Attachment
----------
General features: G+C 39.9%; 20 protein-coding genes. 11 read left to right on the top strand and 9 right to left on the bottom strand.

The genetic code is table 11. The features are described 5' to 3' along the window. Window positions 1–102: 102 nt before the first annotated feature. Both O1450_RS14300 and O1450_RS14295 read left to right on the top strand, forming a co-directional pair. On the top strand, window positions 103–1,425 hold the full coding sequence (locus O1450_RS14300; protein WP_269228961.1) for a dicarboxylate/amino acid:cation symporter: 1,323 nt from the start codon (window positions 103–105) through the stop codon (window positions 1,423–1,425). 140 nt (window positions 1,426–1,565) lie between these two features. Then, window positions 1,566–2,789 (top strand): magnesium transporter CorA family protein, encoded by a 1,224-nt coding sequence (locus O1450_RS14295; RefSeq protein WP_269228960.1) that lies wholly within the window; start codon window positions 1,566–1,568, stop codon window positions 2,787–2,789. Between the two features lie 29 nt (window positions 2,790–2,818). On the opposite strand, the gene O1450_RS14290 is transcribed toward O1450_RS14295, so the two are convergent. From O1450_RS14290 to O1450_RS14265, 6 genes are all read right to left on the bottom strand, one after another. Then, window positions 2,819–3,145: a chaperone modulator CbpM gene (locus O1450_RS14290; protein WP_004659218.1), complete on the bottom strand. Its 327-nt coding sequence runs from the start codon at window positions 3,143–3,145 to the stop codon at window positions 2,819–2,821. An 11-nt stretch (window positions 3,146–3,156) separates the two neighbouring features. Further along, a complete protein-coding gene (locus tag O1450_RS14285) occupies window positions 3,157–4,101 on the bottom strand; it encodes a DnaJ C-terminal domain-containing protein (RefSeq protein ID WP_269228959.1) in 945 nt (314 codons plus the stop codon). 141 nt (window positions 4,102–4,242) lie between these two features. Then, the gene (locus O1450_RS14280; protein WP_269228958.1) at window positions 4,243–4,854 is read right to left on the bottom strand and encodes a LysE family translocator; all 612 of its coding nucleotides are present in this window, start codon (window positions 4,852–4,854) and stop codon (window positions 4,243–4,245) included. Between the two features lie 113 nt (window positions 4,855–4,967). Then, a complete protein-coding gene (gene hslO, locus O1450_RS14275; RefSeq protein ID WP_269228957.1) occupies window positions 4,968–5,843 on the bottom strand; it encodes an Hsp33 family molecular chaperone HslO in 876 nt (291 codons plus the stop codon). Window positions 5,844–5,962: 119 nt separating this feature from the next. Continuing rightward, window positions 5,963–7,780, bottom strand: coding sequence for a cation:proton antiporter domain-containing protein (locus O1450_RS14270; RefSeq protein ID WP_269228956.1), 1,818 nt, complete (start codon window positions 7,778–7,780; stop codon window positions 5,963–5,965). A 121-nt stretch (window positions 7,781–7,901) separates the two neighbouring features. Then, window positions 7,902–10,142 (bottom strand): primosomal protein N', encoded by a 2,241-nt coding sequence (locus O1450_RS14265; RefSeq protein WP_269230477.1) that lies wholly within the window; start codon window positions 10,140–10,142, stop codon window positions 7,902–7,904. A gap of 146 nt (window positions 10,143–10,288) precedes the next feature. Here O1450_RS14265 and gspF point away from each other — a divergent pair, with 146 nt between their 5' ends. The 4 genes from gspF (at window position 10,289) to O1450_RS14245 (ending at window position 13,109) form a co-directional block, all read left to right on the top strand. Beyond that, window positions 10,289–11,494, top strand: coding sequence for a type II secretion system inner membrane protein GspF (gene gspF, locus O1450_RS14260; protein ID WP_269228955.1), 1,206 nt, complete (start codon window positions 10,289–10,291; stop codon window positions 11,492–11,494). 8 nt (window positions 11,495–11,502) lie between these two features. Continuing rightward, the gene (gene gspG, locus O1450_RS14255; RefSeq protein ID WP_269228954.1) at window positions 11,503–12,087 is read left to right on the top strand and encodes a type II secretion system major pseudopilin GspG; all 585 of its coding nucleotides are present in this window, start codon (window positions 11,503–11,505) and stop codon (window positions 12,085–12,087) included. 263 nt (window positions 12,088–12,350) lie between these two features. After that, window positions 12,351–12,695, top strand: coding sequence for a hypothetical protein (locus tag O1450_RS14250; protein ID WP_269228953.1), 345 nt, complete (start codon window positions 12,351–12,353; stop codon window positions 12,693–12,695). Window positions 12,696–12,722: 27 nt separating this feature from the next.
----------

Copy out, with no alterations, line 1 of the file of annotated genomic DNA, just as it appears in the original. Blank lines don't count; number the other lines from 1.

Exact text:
General features: G+C 39.9%; 20 protein-coding genes. 11 read left to right on the top strand and 9 right to left on the bottom strand.